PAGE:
Actually the answer is pretty simple: Symmetry furnishes organisms an advantage, but this can not be generalized. The sources you mentioned don’t have sufficient knowledge about biology and are not in the picture so they make their claims on the basis of humans and some limited number of animals they see around them.
For instance, sponges (Porifera) living on the bottom of the sea are completely asymmetrycal. Another example is Uca pugnax, a crab which has one chela more than 10 times bigger then the other. Yet another example is the Narwhal, which can have one extreme long horn whereas the other is tiny. One of the most interesting examples would be a species of the flatfish. This species lives on the bottom of the sea and the eyes of this species evolved asymmetrically. Basically they are like Rajiformes (ex: stingrays) which has the eyes on the side of their body. Despite their similar movement, the Flatfish has one big eye on the top of its head while the other one is small and on the bottom of its head. The reason for this situation is that the predators attack from the top and the food is on the bottom and the Flatfish does not need a big eye to detect the food. Similarly, the ears of most owls are asymmetrical. Despite our symmetrical appearance, our organs are definitely asymmetrical: the heart is on the left, the lungs are asymmetrical, the liver, the spleen and the intestines are all asymmetrical.
Symmetry, basically grants an advantage to the animal, the odds that danger or a pray is on the right or left, above or under are more or less equal. This is why organisms are mostly symmetrical. Again symmetry can be useful in terms of physic, an asymmetric cheetah might not run fast enough or an eagle might not fly efficiently (vide: Friction, Moment).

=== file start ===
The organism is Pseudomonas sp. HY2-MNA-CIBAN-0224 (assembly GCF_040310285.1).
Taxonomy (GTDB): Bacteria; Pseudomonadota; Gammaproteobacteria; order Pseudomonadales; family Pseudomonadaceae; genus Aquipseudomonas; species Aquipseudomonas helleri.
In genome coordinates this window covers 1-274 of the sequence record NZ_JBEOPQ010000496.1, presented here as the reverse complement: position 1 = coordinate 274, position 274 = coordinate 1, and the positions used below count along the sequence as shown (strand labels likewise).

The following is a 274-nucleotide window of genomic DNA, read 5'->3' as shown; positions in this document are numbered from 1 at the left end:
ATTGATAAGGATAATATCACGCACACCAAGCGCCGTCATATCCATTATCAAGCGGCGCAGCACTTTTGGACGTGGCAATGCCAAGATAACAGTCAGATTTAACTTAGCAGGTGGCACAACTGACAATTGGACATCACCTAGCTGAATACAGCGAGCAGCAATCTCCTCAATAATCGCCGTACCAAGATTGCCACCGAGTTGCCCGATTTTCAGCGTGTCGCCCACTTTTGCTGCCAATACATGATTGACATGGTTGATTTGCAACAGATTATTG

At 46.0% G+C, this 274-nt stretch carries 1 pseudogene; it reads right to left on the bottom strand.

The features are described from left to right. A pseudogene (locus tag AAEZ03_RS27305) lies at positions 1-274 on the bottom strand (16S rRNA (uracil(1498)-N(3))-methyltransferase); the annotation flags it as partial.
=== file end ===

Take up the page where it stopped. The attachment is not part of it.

Sometimes nature can annuliate symmetry with enviromental factors and according to statistical data, being completely symmetrical is impossible. The best known example is our face. The length of your arms can vary even if for millimeters. Currently two members of the Tree of Evolution (a branch of METU Biology and Genetics Student Club) are working with Assoc. Prof. Meral KENCE in the Biological Sciences Department of METU on the subject of “Fluctuating Asymmetry”. It is possible to find the evolutionary history and relevants of species based on their drift of symmetry or, in other words, their asymmetry. As it can be seen from this example, evolution can be supported from billions of different aspects.
Whether an organism is symmetrical or not is furnished by the genes, as usual. Your arms and legs are symmetrical on both sides of your body because it is coded like this in your genes, but this can change due to growth disorders. For example, some people develop asymmetrical legs leading to disformations of bones which again can lead to waist and back aches. Genetic disorders and mutations can cause such asymmetries as well.